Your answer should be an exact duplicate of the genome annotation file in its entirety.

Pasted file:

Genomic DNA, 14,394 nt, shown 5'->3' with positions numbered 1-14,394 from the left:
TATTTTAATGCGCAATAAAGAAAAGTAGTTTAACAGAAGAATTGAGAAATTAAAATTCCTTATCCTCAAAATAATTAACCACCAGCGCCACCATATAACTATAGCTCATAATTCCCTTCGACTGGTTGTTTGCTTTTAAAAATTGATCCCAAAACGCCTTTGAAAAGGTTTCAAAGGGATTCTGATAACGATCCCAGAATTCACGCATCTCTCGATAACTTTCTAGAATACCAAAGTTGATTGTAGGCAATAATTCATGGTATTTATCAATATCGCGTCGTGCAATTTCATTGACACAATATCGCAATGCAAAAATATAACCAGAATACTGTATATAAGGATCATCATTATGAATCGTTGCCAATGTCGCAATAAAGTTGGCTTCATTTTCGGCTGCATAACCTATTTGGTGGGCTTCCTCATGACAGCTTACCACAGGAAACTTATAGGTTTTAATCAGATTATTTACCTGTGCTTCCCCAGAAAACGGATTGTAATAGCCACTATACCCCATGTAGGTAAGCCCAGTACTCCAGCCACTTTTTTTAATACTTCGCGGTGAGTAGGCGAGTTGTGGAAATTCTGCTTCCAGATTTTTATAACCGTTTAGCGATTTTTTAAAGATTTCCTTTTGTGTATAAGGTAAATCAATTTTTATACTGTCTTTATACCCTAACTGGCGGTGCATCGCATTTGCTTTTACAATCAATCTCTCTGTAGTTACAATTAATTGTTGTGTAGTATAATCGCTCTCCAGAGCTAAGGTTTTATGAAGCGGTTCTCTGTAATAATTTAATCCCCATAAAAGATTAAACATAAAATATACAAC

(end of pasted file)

Genomic DNA, 14,394 nt, shown 5'->3' with positions numbered 1-14,394 from the left:
TATTTTAATGCGCAATAAAGAAAAGTAGTTTAACAGAAGAATTGAGAAATTAAAATTCCTTATCCTCAAAATAATTAACCACCAGCGCCACCATATAACTATAGCTCATAATTCCCTTCGACTGGTTGTTTGCTTTTAAAAATTGATCCCAAAACGCCTTTGAAAAGGTTTCAAAGGGATTCTGATAACGATCCCAGAATTCACGCATCTCTCGATAACTTTCTAGAATACCAAAGTTGATTGTAGGCAATAATTCATGGTATTTATCAATATCGCGTCGTGCAATTTCATTGACACAATATCGCAATGCAAAAATATAACCAGAATACTGTATATAAGGATCATCATTATGAATCGTTGCCAATGTCGCAATAAAGTTGGCTTCATTTTCGGCTGCATAACCTATTTGGTGGGCTTCCTCATGACAGCTTACCACAGGAAACTTATAGGTTTTAATCAGATTATTTACCTGTGCTTCCCCAGAAAACGGATTGTAATAGCCACTATACCCCATGTAGGTAAGCCCAGTACTCCAGCCACTTTTTTTAATACTTCGCGGTGAGTAGGCGAGTTGTGGAAATTCTGCTTCCAGATTTTTATAACCGTTTAGCGATTTTTTAAAGATTTCCTTTTGTGTATAAGGTAAATCAATTTTTATACTGTCTTTATACCCTAACTGGCGGTGCATCGCATTTGCTTTTACAATCAATCTCTCTGTAGTTACAATTAATTGTTGTGTAGTATAATCGCTCTCCAGAGCTAAGGTTTTATGAAGCGGTTCTCTGTAATAATTTAATCCCCATAAAAGATTAAACATAAAATATACAAC